What An Elementary School Should Be
by Matt Abbott
At a time when not a few Catholic schools have become tainted by a neo-modernist philosophy, thus sparking a virtual exodus into the very laudable realm of home-schooling, it is sometimes difficult to recognize that good Catholic schools do exist —schools that would no doubt make our Holy Father, well, smile.
And I'm not just talking about the handful of high schools, colleges, and universities that have, by the grace of God, remained true to their Catholic identity; I'm talking about the private Catholic elementary schools scattered about the country that are teaching children the truths of our glorious Catholic faith.
One such example is White Pines Academy, a small but growing Catholic elementary school located in Lemont, Ill. Affiliated with the Legionaries of Christ and operating with the blessing of Francis Cardinal George, O.M.I., archbishop of Chicago, White Pines is an example of what should be the norm for forming a young follower of Christ.
According to the school's promotional brochure, "White Pines Academy's educational philosophy is committed to the development of Christian maturity and leadership. This mission is fulfilled by teaching, educating, and forming each student to follow the will of God.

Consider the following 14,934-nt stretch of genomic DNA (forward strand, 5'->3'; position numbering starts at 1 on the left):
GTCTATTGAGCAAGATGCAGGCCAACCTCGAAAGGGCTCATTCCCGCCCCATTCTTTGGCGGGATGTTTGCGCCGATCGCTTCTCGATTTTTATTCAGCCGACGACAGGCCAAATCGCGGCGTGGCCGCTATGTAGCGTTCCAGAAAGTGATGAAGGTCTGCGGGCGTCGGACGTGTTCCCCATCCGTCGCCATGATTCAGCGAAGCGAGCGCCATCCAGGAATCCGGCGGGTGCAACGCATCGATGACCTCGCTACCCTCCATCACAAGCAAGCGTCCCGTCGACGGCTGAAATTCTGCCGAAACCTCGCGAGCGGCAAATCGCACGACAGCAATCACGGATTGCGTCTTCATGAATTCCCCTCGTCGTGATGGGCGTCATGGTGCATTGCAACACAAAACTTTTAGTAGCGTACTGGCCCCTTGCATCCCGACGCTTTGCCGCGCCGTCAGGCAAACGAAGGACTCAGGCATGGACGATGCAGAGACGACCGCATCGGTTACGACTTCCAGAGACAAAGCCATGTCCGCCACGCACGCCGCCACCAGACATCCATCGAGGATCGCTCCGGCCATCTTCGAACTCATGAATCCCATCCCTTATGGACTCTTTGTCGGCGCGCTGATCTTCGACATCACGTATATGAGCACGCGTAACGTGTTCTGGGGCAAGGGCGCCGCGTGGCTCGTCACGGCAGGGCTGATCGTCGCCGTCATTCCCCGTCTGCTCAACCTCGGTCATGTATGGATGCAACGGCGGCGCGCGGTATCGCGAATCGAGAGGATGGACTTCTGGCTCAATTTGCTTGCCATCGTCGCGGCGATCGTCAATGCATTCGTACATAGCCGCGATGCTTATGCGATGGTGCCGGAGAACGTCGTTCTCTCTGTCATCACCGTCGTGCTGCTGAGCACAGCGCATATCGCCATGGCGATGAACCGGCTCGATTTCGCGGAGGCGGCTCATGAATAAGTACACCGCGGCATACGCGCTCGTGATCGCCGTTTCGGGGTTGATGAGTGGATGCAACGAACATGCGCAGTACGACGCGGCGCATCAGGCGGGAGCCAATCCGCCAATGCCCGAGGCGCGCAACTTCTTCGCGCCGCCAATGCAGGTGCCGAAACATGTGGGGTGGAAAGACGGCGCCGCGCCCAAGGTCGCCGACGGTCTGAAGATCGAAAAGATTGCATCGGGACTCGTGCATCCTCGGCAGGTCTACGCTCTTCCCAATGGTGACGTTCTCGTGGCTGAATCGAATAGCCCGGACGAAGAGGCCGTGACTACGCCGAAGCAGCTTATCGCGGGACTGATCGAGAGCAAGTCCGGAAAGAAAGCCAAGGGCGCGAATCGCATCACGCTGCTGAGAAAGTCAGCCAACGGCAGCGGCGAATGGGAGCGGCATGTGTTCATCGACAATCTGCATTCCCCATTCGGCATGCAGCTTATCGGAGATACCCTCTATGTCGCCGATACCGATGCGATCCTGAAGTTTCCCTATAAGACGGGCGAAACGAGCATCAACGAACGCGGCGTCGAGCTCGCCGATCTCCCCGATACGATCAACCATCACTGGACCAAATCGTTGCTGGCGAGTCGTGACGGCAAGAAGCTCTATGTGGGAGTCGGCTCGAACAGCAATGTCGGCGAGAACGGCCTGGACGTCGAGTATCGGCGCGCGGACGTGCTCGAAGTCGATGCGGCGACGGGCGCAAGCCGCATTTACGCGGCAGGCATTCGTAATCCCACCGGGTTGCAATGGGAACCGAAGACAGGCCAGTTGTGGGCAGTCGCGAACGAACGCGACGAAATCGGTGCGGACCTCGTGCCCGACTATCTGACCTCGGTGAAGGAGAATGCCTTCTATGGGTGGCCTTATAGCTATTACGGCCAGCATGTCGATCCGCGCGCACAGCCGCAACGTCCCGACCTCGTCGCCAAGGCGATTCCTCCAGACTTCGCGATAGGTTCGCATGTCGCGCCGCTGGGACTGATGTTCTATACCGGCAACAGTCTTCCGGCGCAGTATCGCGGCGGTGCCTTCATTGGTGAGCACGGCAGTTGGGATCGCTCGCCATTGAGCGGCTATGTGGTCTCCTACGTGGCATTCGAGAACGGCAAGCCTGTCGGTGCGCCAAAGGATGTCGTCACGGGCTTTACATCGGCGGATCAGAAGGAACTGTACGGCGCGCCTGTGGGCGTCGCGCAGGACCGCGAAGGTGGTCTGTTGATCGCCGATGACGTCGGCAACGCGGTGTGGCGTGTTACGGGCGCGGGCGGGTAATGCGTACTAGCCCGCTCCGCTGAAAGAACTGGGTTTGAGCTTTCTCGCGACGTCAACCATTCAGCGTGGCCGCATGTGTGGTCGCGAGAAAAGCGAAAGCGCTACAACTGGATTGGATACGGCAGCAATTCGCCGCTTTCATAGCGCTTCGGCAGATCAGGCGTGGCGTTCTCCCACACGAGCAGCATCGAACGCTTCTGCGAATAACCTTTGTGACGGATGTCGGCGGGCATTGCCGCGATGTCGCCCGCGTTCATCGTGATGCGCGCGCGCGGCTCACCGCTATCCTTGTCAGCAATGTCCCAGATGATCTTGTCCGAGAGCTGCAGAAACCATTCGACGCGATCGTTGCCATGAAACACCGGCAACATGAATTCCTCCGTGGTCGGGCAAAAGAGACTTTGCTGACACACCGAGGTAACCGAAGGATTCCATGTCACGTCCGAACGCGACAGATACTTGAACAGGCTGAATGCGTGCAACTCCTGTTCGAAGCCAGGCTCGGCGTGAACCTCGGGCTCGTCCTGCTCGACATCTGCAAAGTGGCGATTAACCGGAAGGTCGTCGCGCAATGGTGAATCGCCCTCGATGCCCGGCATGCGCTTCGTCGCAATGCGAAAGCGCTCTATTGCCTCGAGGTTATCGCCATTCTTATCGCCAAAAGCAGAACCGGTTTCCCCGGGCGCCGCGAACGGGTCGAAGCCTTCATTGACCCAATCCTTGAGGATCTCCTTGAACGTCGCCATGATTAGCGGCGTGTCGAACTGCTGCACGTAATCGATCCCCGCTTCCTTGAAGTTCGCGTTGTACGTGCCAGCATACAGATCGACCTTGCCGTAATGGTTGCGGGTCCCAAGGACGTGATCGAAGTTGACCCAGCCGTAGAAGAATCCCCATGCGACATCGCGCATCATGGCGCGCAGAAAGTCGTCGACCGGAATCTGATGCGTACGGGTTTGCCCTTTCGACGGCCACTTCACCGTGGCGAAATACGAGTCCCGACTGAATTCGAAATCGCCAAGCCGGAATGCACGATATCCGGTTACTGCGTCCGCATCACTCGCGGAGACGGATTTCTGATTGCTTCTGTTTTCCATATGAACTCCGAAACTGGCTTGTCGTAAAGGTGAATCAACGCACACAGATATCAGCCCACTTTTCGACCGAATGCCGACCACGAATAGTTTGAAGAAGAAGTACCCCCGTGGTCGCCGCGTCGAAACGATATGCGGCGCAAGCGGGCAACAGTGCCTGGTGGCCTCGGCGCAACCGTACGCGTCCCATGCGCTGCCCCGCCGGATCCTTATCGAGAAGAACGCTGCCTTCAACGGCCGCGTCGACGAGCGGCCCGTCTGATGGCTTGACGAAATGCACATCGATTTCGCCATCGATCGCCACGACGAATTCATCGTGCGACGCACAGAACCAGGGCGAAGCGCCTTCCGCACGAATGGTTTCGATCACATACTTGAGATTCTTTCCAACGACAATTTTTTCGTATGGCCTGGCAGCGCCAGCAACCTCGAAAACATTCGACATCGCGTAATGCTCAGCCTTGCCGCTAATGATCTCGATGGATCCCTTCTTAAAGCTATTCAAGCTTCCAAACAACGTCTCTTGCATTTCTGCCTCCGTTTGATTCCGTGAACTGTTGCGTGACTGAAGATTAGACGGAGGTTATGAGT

"Class instruction challenges students to reach their full intellectual potential. Our balanced curriculum includes reading, math, phonics, spelling, language arts, history, science, Spanish, Latin, art, music, and physical education. Our goal is to cultivate each student's ability to mature in Christian values and leadership skills.... The student's human formation centers on integrity of character. Interior discipline is accomplished through the development of personal conviction, hard work and accountability. This formation will yield a mature and self-confident leader, capable of meeting the world's challenges of today and tomorrow....
"White Pines Academy's curriculum integrates the guidelines of The Catechism of the Catholic Church. Focused on the fullness of the Roman Catholic faith, students develop a personal love for Christ and His Church. Students are encouraged to live their faith."
This last aspect of White Pines' educational mission is what stands out the most, especially when you consider the multitude of Catholic schools which do not portray authentic Catholic teaching in a favorable light. But this school's teachers are grounded in the faith and in love.
In these times of tumult and practical atheism, a school like White Pines Academy is a strong sign of hope for the future of Catholic education — an education that shapes the hearts and minds of the child in Christ, thus helping to build a culture of life, a civilization of love, and the Kingdom of God.
(For more information about White Pines Academy, call 630-243-1995; or visit their website at www.whitepinesacademy.org.)
http://www.catholic.org IL, US
Matt Abbott - Author, 773 769-6416
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